Prominently positioned in the front of each Wal-Mart, the in-store Dunkin' Donuts shops will look and feel just like a neighborhood Dunkin' Donuts store. Each shop will offer a full menu, complete with Dunkin' Donuts' legendary hot coffee, recently named Best Coffee in America on NBC's "Today" Show. The menu will also include lattes, cappuccinos, breakfast sandwiches and, of course, donuts. Shoppers and Wal-Mart associates will be able to take a break in a comfortable restaurant environment.

For an added treat, some of the Dunkin' Donuts stores will also feature ice cream from Baskin-Robbins, a sister ADQSR brand. Shoppers will also have the option to pre-pay for certain Dunkin' Donuts and Baskin-Robbins menu items at the Wal-Mart registers, along with the rest of their purchases, and have these items ready for pick up at the in-store Dunkin' Donuts shop to take home or to enjoy in the store.

The Dunkin' Donuts and combined Baskin-Robbins will be owned and operated by franchisees and located in markets where Dunkin' Donuts enjoys a strong retail presence. The next in-store shops will open in Walpole, Massachusetts and Monaca, Pennsylvania within a month.


Hmmm, donuts a la mode anyone?

*Yet Another Update*

Two related items with additional information or news tid bits (donut holes I suppose) and, lastly, a little food for thought.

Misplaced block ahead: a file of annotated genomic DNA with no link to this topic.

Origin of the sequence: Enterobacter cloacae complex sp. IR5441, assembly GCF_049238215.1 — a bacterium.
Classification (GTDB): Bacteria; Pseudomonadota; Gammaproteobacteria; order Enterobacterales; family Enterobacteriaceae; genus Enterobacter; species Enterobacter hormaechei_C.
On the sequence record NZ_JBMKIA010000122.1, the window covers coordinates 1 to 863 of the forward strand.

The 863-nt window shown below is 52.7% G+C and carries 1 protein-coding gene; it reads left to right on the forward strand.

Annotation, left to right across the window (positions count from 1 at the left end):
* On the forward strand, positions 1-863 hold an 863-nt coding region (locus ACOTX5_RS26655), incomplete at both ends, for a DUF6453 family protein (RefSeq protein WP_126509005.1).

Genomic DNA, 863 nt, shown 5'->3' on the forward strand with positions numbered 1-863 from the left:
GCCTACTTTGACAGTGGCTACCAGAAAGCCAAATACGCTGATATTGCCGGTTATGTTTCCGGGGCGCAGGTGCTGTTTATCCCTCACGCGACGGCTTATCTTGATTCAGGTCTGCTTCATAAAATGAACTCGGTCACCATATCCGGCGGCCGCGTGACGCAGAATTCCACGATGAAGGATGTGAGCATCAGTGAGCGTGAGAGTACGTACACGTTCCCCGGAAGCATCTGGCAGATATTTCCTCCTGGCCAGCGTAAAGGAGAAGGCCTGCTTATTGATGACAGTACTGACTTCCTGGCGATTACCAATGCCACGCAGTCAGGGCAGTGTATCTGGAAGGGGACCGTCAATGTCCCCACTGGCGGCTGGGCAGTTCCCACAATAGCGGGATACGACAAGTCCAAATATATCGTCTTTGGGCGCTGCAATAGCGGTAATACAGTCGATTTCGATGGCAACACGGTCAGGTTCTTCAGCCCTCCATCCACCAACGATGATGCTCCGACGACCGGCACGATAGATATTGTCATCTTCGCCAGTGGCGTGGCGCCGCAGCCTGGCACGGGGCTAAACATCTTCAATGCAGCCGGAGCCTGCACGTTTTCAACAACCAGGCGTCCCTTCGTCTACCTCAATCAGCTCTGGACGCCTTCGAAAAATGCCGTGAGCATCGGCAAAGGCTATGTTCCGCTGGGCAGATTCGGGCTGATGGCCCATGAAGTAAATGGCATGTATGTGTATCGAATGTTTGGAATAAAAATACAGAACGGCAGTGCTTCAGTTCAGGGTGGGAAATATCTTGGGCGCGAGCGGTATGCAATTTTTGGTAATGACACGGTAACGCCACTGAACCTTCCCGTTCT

FoxNews: Business
Dunkin' Donuts to Enter Some Wal-Mart Stores in Blow to Krispy Kreme

Thursday, May 13, 2004

CHICAGO���Dunkin' Donuts Thursday said it will open 10 shops inside Wal-Mart stores, helping the world's largest retailer broaden its branded fast-food offerings.

News of the deal could be a further blow to Dunkin' Donuts' rival Krispy Kreme Doughnuts Inc. (KKD), which has already set up shop inside seven Wal-Mart Stores Inc. (WMT)�locations. Krispy Kreme warned earlier this month that the low-carbohydrate dieting craze would dampen profits, and it cut its expansion plans.


Bentonville, Arkansas-based Wal-Mart has been steadily broadening its offerings of fast food in an effort to provide respite to shoppers navigating its vast, large-format stores.

The retailer also houses some 950 hamburger McDonald's Corp. hamburger stands, and it recently entered a deal to offer 100 sandwich shops run by Blimpie International Inc.

In addition, Wal-Mart has about 1,700 of its own Radio Grill and Wal-Mart snack bars, said Sharon Weber, a company spokeswoman. Wal-Mart limits its restaurant offerings to one format per store, she said.

"We really are looking at different formats and different plans to offer our customers," Weber said, adding that it was too early to determine how many total Dunkin' Donuts were planned. "It is important for us that they can sit and relax."

And, finally, some food for thought?